Infantile Spasms Awareness Week (ISAW) provides a platform for increasing disease awareness, distributing new research, and recognizing exemplary contributions to the treatment of infantile spasms—a rare, but serious form of epilepsy occurring in children, usually under age one.
Because infantile spasms can be mistaken for other conditions or appear subtly, prompt diagnosis and appropriate treatment are critical for the child’s best developmental outcome. Most pediatricians will only see one or two cases throughout their entire career, therefore it is very important for health care providers and parents/caregivers to know and recognize the signs of infantile spasms.
Awareness efforts like ISAW bring together advocacy organizations, parent/caregivers, industry, and frontline providers to educate the public about infantile spasms. Held December 1-7, the goal is to increase awareness and understanding of infantile spasms through the distribution of objective educational materials to providers, caregivers, and the public; the announcement of new and useful research and support initiatives; the recognition of exemplary contributions to care; and the declaration to patients and caregivers that There is help! There is hope!
Help Spread Infantile Spasms Awareness
Please review the content on this page and at www.infantilespasms.org, a page in the CNF Disorder Directory that includes an article written by child neurologist Dr. W. Don Shields, stories and videos from families living with IS, and community resources to assist parents and caregivers navigating the path of diagnosis, treatment, and management of IS. If you, someone you know, or your organization is impacted by or is interested in joining this collaborative awareness initiative, please contact Stacia Grace at email@example.com or 952.846.7942 to discuss. To get you started, the Tuberous Sclerosis Alliance has spearheaded the development of an ISAW Toolkit that includes sample emails, Facebook posts, graphics, and more. Download the toolkit here. Please join us on social media using #ISAW2016 and visit www.isweek.org. And check back for new updates from ISAW 2016 partners!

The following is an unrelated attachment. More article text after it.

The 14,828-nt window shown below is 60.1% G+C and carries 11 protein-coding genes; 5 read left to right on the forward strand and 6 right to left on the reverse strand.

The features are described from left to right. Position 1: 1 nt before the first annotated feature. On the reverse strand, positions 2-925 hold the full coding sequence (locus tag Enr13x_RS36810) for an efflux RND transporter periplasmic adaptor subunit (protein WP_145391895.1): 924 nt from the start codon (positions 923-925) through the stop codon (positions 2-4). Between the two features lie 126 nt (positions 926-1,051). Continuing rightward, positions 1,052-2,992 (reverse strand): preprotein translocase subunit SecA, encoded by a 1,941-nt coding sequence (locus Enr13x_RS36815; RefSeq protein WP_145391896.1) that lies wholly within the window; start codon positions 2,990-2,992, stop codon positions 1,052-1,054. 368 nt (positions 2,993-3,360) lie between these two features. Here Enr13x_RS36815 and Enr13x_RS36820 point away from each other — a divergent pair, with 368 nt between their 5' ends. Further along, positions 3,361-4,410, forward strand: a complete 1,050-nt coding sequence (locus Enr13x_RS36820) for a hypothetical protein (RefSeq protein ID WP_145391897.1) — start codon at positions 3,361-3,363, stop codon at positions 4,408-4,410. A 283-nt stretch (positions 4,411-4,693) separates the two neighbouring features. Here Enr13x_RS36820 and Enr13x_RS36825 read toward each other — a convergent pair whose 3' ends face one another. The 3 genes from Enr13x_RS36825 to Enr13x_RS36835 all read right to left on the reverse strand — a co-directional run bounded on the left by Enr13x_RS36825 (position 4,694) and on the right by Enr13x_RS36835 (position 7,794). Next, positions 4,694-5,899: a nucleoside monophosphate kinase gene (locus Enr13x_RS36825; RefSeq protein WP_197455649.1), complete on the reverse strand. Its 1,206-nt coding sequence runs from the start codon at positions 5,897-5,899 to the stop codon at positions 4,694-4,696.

ISAW 2016 Welcomes New Partners
With the success of the Child Neurology Foundation/Tuberous Sclerosis Alliance partnership during ISAW 2015, our goal in 2016 was to expand our partnerships and our outreach.
To launch ISAW 2016, CNF hosted an IS Advocacy Forum with representatives from 14 different advocacy, provider and industry partners, including the American Academy of Neurology, the American Academy of Pediatrics, the Child Neurology Society, the Association of Child Neurology Nurses, the American College of Emergency Physicians, the American Epilepsy Society, CURE, Seizure Tracker, the Danny Did Foundation, LGSF, Global Genes, TS Alliance, Lundbeck, and Mallinckrodt.
The Forum provided a unique opportunity to discuss IS advocacy and awareness gaps and opportunities within the child neurology community. It also addressed how further collaboration could assist with awareness and outreach to the communities where it’s needed most as well as the public at large. Strategies were discussed, and goals for further collaboration were agreed upon. We look forward to building these partnerships and reaching these goals through ISAW 2016 and beyond.
ISAW 2016 OFFICIAL PARTNERS
ISAW 2016 EVENTS
- December 1:
- Twitter chat using #ISAW2016
- National and Local TV and Radio interviews with Dr. Martina Bebin of University of Alabama-Birmingham, Principal Investigator of PReVent Trial
- Announcement of mini-grant recipient
- December 2:
- Infantile Spasms Hope Award winner announcement
- Tuberous Sclerosis Alliance reception at American Epilepsy Society annual meeting
- December 4:
- Infantile Spasms Advocacy Forum at American Epilepsy Society annual meeting, 12:00-2:00 P.M. CT
- December 5:
- Facebook Live event w/Dr. Bebin
- Innovation Pavilion at American Epilepsy Society annual meeting
ISAW 2016 OPPORTUNITIES AND INITIATIVES
ADVOCACY AWARENESS MINI-GRANTS